I trusted you when it came to carrot hot dogs., so I’m excited to try these. Many of my favorites in there: oats, maple syrup, apple cider…and that doughnut pan needs to come out of hiding .
I’m honored that I earned your trust with the carrot dogs. 🙂 Unearth the doughnut pan! Would love to hear what you think if you make these. <3
I love them! Mine were still warm when I dipped them into the topping, didn’t need to brush them to make it stick. Definitely adding these to the repertoire. I will add more spices to them next time–that’s how we roll around here. I love one pan/pot/bowl recipes.
I made them again, added a teaspoon of apple pie spice, and glazed with a very simple maple glaze. Five star.
It occurs to me that they are muffins baked in a donut pan, which magically turns them into donuts. (More crust, more Maillard reaction.) Ready to do this to more muffin recipes. And mac and cheese. Savory loaf donuts “frosted” with ketchup. Thanks, Beth! I love your recipes.
These look amazing! After a few years living out of the country I am so happy to be back to the land of apple cider! That apple cider vinegar story made me chuckle and I definitely appreciate that you did not “contaminate” the stack of donuts. 🙂 Thank you so much, Beth! Your recipes are always delicious and your stories always make me smile. 🙂
Welcome back to the land of apple cider! 🙂 Thank you so much for your kind comment, Sarah, it made my day. <3
I’m so ready for fall…these will be perfect!
~Have a lovely day!
I’m ready for fall too! Hope you’ll let me know if you make these. <3 Have a lovely day as well!
Kim Koeshall says
Just wondering if I could use a different kind of seed or nut instead of pepita’s as they aren’t readily available in our little town. Like maybe walnuts, pecans, or almond butter?
Randy Hays says
Sunflower seeds are close
Hi Beth! These donuts look delicious. I may have to finally invest in some donut pans. (I turn 47 next Friday and to think I’ve never owned one. I’m overdue!) I think my two kids and I would devour these autumnal gems. My English hubby, unfortunately, is not a fan of cinnamon. But perhaps I can just leave some au natural, sans the cinnamon and sugar topping, so he could enjoy them too. I definitely side on your team and appreciate that you did not “contaminate” the stack of unsampled donuts with the bite-taken-out donut. I’m a bit of a germaphobe (okay, my family might quibble with the “a bit” part). With cold and flu season on the way it seems even more important to keep the donut stack sanitary. 😉 Before I go I just want to let you know I appreciate your sense of humor and always enjoy reading your posts. Thanks for sharing your recipes and yourself. 🙂
Thank you so much Victoria! Your comment made my heart happy and put a big smile on my face. My son Josh asks me to leave the “sandy stuff” off, so he and your husband are in good company when it comes to leaving off the topping. They’ll still be great! And thank you for letting me know that I’m not alone in keeping the doughnuts uncontaminated. 🙂
Well, hello there, fall-flavored donut! Thanks for sharing this recipe! I have neither a donut pan nor a space to put a donut pan. But muffins? Yes, please.
I hear that! Sometimes I have enough leftover batter for a few muffins and it’s so nice to be able to do either option. Hope you’ll let me know if you give them a try as muffins! 🙂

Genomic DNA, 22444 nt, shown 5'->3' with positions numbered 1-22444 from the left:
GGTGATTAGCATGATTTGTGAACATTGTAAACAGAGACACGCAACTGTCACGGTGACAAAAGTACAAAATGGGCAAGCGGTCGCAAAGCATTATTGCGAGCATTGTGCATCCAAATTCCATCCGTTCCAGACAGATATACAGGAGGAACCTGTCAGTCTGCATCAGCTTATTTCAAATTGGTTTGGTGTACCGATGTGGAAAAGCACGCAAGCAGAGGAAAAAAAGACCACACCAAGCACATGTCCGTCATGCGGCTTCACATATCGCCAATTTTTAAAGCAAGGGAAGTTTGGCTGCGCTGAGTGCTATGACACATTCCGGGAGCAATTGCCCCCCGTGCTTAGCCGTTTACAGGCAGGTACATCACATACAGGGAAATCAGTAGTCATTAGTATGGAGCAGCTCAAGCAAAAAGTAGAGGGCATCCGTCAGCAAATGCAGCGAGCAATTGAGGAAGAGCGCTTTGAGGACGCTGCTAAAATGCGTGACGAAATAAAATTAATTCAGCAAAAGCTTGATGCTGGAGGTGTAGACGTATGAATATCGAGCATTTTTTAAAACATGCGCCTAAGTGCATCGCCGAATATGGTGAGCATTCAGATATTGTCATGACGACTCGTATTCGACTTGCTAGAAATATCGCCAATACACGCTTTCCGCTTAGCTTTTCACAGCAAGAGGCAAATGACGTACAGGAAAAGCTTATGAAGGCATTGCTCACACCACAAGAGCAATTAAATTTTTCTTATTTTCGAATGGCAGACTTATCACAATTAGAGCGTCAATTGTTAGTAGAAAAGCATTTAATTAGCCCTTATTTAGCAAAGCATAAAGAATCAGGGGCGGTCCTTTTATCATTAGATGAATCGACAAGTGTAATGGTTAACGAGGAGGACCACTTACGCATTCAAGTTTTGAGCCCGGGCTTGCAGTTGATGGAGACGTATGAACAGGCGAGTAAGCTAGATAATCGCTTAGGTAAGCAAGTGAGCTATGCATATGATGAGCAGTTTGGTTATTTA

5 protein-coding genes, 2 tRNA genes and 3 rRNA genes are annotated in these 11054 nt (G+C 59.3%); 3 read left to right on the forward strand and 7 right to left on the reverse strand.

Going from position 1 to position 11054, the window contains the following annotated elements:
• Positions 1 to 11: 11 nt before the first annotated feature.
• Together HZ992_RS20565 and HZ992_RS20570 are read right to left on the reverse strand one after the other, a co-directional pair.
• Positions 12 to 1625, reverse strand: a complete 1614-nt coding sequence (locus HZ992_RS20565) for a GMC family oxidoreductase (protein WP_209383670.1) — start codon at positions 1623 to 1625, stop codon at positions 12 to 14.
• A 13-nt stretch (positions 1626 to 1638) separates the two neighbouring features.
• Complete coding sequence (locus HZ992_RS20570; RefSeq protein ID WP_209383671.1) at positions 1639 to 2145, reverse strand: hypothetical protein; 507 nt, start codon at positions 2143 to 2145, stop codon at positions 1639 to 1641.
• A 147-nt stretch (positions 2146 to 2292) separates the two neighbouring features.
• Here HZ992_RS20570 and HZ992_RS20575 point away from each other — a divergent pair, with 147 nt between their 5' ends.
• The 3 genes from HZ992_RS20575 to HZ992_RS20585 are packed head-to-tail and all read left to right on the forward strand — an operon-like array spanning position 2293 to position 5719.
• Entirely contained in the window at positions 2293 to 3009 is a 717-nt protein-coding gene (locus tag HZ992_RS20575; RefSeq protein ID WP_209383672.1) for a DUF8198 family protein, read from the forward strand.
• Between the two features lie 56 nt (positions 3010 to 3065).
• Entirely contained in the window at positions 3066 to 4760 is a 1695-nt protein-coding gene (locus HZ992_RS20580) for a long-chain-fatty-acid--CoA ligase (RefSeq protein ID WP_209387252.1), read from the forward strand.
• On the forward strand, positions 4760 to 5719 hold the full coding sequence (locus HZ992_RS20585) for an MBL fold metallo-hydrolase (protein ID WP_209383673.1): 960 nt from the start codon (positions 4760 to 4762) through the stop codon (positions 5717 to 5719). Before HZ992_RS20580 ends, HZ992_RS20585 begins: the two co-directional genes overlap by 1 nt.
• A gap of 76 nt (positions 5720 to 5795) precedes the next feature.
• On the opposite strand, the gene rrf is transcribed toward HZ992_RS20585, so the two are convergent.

Hi Beth, I don’t have pepitas, so what other seed/nut would you recommend? Thank you.
Great recipe Beth! My husband loves apple cider donuts from the orchard. I made these into mini muffs and they are perfect! Excellent fried donut replacement. Thanks for sharing your time and creativity with us.
John D says
I chickened out and added a half cup of whole wheat flour to two and a half cups oats. I was afraid they would not rise right but won’t do it again. I need to trust more…haha. Didn’t have pumpkin seed so I used leftover chopped walnuts I brought home from the set last week. Chopped a Fuji apple up that I had just picked from my mother’s tree. Blended ingredients then added sauteed chopped Apple before I put in pans. Used regular size muffin pans. They looked beautiful. Dipped in apple juice and cinnamon sugar while still warm. I can’t believe my 86 year old parents had 2 each. They didn’t even let them cool down. I can’t believe my mega picky father loved them. He would freak out if he ever knew how nutritious they are…haha.
Thanks for turning them on to me. Will definitely make them again.
Los Osos, Californee
Pamela Berry says
I’ve made these a few times and really like them. It’s great that something so healthy can be so good! [A note, though — these are only gluten free if you use certified gluten-free oats and non-alcohol based vanilla extract. My son-in-law is extremely sensitive to gluten, and he explained to me that unless the ingredients list what the alcohol is made from he has to assume it is grain alcohol, which he would react to.] I use the maple syrup and add 1/2 teaspoon of cinnamon to the batter. I put about 3/8″ of batter into the bottoms of regular muffin pans and they come out like fat, soft cookies or mini-muffins. It makes enough to fill 24 muffin pan spaces at that depth and have enough left to bake myself a big cookie in the bottom of an aluminum pie pan (24 is all the muffin pans I have).
Rhonda Berg says
Could this recipe be adapted for muffin top pans? If so, how?
Love your recipes!
I’m late in trying these and posting this – but we LOVED this recipe! So delicious! So easy! I baked them as muffins; using silicone muffin liners. Cooled them 10-15 minutes and they popped right out. No oil was necessary. Another hit! Thanks Beth!